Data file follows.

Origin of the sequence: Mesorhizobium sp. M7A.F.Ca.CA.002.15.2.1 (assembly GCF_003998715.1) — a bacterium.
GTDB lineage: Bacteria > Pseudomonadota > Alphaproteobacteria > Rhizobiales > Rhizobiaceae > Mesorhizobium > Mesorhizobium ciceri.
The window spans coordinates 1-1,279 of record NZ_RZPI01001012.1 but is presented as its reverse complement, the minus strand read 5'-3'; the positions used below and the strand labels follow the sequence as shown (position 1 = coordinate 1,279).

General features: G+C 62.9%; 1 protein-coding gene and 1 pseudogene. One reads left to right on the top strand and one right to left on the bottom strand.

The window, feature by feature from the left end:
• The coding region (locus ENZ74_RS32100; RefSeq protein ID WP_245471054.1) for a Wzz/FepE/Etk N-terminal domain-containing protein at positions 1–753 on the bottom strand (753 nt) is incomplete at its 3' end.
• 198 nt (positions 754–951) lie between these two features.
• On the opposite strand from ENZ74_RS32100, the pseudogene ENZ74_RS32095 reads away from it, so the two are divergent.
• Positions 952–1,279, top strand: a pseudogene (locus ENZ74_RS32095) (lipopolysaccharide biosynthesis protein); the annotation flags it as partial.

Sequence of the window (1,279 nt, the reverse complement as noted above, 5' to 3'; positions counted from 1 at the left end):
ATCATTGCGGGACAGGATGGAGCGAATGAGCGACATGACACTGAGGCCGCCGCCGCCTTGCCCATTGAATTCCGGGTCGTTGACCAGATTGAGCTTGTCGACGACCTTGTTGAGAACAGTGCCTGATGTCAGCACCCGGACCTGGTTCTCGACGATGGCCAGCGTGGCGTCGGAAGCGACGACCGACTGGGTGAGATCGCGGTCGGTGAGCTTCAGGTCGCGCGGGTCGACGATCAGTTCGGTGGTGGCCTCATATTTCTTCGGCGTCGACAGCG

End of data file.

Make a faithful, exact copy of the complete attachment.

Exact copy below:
Origin of the sequence: Mesorhizobium sp. M7A.F.Ca.CA.002.15.2.1 (assembly GCF_003998715.1) — a bacterium.
GTDB lineage: Bacteria > Pseudomonadota > Alphaproteobacteria > Rhizobiales > Rhizobiaceae > Mesorhizobium > Mesorhizobium ciceri.
The window spans coordinates 1-1,279 of record NZ_RZPI01001012.1 but is presented as its reverse complement, the minus strand read 5'-3'; the positions used below and the strand labels follow the sequence as shown (position 1 = coordinate 1,279).

General features: G+C 62.9%; 1 protein-coding gene and 1 pseudogene. One reads left to right on the top strand and one right to left on the bottom strand.

The window, feature by feature from the left end:
• The coding region (locus ENZ74_RS32100; RefSeq protein ID WP_245471054.1) for a Wzz/FepE/Etk N-terminal domain-containing protein at positions 1–753 on the bottom strand (753 nt) is incomplete at its 3' end.
• 198 nt (positions 754–951) lie between these two features.
• On the opposite strand from ENZ74_RS32100, the pseudogene ENZ74_RS32095 reads away from it, so the two are divergent.
• Positions 952–1,279, top strand: a pseudogene (locus ENZ74_RS32095) (lipopolysaccharide biosynthesis protein); the annotation flags it as partial.

Sequence of the window (1,279 nt, the reverse complement as noted above, 5' to 3'; positions counted from 1 at the left end):
ATCATTGCGGGACAGGATGGAGCGAATGAGCGACATGACACTGAGGCCGCCGCCGCCTTGCCCATTGAATTCCGGGTCGTTGACCAGATTGAGCTTGTCGACGACCTTGTTGAGAACAGTGCCTGATGTCAGCACCCGGACCTGGTTCTCGACGATGGCCAGCGTGGCGTCGGAAGCGACGACCGACTGGGTGAGATCGCGGTCGGTGAGCTTCAGGTCGCGCGGGTCGACGATCAGTTCGGTGGTGGCCTCATATTTCTTCGGCGTCGACAGCG